No matter your age, gender, or conditions it can be difficult to know when it is time to go to the doctor. Colds and flus can be dangerous to people of all ages. Babies and elderly people may need to respond faster to health issues than healthy adults, but adults still need health care. Doctor visits cost money, and many people are uninsured or under-insured. Due to this, people sometimes put off doctor visits longer than they should, and this can be a risk to their health.
Determine your symptoms and conclude whether you have a cold or flu. Colds almost never cause fevers or headaches, and flus do. The common cold has no cure except rest, but flus can be fought with the use of antiviral drugs that your doctor may prescribe.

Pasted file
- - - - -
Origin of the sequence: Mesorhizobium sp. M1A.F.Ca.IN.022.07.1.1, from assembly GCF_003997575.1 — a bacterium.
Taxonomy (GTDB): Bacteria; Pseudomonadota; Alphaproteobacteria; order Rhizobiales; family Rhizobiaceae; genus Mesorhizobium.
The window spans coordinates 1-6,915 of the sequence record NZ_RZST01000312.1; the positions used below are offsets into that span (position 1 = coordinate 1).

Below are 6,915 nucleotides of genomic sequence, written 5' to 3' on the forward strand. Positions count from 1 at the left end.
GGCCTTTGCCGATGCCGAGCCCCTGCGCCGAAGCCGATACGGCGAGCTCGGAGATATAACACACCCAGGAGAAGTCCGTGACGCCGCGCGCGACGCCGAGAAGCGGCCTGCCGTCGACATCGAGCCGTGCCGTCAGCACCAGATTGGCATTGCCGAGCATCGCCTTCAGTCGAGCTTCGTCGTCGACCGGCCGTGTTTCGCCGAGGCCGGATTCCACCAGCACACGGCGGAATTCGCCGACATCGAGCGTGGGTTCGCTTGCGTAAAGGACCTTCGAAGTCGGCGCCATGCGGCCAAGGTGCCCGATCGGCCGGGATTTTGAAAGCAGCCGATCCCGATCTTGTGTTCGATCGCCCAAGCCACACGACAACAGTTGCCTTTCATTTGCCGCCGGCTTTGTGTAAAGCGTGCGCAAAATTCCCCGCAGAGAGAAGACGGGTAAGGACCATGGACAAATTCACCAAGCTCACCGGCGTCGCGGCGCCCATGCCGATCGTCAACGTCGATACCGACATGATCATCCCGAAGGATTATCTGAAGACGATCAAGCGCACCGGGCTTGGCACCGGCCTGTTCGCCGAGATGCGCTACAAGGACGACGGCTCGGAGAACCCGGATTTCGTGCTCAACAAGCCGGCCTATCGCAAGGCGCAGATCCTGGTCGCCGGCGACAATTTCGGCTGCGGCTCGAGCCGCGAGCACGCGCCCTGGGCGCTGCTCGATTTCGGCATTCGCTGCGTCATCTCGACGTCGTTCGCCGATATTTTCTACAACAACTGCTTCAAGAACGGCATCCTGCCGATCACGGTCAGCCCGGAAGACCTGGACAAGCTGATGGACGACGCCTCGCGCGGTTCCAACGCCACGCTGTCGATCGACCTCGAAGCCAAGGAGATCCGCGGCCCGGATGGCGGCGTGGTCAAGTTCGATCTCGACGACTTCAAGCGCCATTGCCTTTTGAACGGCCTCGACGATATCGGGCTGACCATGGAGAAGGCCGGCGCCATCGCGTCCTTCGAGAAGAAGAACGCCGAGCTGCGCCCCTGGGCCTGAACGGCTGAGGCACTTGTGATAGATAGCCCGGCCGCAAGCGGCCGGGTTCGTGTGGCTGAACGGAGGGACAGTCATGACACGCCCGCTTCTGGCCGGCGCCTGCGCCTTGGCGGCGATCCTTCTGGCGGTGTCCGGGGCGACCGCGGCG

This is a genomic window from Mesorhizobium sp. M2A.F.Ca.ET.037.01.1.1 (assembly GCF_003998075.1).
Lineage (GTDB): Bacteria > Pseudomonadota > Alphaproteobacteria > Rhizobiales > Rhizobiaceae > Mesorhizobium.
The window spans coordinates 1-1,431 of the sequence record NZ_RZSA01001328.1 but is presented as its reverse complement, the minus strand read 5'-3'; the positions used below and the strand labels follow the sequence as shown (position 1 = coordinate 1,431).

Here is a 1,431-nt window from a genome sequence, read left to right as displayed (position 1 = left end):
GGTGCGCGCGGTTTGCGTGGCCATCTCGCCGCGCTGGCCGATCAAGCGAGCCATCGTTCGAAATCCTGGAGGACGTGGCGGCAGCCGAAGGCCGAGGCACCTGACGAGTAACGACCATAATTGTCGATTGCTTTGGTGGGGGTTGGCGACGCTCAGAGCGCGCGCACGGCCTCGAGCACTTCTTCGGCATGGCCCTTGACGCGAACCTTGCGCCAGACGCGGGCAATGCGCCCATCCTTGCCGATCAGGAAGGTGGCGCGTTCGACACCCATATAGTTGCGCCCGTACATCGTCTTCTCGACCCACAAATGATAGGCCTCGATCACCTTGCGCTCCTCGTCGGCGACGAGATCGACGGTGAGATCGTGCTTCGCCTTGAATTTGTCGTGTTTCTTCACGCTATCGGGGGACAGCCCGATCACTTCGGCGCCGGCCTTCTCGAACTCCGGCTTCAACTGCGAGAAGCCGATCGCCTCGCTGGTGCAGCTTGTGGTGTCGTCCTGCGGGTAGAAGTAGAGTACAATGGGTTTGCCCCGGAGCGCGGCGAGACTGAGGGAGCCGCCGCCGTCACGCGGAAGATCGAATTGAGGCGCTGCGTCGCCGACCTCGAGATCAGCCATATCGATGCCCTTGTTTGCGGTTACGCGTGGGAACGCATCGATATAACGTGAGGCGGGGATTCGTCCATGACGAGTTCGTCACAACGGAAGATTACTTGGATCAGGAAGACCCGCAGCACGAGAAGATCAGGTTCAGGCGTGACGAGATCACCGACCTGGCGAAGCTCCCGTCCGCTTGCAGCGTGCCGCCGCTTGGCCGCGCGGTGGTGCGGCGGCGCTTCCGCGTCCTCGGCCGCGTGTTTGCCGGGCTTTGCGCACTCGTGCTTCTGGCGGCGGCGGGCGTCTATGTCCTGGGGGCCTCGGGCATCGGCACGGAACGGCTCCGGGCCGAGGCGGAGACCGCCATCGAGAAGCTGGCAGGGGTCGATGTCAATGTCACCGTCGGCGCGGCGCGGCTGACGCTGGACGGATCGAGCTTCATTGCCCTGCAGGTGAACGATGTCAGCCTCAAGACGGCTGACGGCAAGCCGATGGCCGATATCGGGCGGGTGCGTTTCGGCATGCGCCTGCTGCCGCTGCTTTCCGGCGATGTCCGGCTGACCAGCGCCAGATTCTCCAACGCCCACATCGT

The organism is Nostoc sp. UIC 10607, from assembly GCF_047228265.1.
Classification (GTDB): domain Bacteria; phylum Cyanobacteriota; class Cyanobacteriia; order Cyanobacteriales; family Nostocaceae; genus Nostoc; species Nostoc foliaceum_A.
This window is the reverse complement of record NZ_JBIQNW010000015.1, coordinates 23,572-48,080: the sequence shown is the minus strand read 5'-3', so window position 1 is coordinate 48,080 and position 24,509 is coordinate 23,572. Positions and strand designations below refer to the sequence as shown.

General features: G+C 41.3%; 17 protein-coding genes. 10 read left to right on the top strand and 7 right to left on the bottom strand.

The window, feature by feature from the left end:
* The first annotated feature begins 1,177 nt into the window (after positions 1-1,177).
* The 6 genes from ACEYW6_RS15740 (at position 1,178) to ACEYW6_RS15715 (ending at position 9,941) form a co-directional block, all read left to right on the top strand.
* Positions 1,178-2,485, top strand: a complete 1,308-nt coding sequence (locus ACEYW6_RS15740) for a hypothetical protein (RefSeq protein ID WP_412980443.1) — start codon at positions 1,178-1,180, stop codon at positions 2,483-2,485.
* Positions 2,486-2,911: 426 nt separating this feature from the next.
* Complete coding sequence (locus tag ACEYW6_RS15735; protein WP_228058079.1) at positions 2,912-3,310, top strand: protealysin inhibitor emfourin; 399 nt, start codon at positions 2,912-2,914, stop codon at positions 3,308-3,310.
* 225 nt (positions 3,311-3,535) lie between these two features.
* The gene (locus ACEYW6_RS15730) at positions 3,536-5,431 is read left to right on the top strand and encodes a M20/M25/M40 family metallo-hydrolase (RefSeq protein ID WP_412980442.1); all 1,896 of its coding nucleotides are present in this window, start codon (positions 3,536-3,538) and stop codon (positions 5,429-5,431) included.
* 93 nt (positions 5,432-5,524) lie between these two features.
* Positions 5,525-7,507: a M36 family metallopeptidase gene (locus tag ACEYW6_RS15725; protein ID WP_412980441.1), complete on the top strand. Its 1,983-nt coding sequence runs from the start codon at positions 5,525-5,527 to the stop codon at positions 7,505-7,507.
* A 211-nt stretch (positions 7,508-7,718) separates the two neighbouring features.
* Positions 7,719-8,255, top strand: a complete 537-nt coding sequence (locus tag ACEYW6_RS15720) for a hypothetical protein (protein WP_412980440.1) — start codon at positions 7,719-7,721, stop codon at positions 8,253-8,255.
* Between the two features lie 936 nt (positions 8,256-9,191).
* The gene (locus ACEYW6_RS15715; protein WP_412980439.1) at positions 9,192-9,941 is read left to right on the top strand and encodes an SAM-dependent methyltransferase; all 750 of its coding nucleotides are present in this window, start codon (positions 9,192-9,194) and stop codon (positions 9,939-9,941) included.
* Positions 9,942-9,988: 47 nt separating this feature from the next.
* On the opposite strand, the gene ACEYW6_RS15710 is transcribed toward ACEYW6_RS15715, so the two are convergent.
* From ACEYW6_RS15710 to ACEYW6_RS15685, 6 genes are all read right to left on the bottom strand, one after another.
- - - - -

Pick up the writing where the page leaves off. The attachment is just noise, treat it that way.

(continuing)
Wait 24 hours for conditions that do not cause you unmanageable pain to improve. Low fevers, vomiting and other flu or cold symptoms that are lessened by medicine are not emergencies.
Take your temperature regularly if you have a flu or signs of a fever. A temperature over 104 degrees is considered dangerously high for adults and you should immediately go to a doctor.
Test your breathing often if you have a chest cold or flu. If your breathing becomes restricted in any way, immediately go to the doctor.
Drink clear fluids and water to stay hydrated, especially if you have diarrhea, vomiting, fever, or runny nose; these issues can cause dehydration. If you cannot keep liquids down, immediately go to the hospital.
Call a doctor if you are unsure if a doctor's visit is required; explain your symptoms and they can advise you of the best way to handle them.